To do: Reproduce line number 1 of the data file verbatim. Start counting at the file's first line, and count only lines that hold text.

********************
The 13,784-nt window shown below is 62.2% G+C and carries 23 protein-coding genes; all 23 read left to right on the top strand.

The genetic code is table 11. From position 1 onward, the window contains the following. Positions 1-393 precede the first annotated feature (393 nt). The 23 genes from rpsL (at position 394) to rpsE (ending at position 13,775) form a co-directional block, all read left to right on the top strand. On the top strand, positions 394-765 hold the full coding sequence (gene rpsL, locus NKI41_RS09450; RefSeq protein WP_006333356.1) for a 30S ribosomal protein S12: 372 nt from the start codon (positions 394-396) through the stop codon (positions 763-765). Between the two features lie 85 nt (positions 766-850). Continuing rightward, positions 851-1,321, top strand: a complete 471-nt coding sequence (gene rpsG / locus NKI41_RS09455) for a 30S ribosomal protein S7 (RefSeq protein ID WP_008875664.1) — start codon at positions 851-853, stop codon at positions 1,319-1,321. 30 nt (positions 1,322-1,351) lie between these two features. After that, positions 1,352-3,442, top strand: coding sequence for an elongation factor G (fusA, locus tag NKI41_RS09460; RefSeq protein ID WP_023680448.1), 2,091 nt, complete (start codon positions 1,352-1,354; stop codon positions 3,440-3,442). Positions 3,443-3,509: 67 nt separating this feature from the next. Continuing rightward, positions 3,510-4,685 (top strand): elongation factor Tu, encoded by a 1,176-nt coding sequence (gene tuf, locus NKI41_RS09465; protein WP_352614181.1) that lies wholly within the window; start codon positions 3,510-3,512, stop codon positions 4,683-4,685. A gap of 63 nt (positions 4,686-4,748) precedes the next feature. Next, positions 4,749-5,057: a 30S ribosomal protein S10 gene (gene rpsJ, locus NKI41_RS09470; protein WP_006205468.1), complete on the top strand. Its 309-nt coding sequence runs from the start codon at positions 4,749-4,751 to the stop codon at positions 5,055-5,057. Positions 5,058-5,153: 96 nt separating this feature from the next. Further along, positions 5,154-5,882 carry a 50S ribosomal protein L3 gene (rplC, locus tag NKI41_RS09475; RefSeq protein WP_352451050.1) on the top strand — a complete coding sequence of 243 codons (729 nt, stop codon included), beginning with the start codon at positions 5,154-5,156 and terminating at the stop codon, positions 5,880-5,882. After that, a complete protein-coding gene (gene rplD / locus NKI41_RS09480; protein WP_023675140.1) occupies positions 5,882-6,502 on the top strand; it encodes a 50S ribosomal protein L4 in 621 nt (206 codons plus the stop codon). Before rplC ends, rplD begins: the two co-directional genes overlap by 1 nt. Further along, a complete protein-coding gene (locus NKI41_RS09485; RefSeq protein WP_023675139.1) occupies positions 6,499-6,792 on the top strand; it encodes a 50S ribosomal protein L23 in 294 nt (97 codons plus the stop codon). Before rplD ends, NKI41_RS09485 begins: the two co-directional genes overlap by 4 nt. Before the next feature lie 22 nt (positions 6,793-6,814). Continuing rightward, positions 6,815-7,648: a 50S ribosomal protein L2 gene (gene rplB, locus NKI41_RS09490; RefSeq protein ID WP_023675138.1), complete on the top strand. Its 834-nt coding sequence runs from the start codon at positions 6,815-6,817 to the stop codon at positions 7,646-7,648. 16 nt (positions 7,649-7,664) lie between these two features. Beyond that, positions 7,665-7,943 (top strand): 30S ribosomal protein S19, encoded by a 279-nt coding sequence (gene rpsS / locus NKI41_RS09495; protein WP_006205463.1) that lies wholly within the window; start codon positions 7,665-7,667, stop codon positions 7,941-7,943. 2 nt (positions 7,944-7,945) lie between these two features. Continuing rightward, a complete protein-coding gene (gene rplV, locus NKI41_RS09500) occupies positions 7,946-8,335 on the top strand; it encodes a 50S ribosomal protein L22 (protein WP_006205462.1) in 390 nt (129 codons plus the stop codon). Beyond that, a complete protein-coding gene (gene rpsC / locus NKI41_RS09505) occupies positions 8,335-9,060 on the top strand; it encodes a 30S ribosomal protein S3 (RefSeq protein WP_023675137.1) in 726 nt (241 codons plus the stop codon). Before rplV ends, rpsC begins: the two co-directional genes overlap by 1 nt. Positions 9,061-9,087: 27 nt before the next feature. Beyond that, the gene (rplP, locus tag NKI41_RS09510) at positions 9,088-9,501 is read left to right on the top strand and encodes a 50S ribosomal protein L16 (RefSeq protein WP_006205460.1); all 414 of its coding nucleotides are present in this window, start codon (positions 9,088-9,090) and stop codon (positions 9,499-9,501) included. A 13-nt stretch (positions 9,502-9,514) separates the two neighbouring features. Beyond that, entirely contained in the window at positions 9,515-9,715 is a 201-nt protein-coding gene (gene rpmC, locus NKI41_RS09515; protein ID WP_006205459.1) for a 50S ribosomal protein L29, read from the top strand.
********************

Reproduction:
The 13,784-nt window shown below is 62.2% G+C and carries 23 protein-coding genes; all 23 read left to right on the top strand.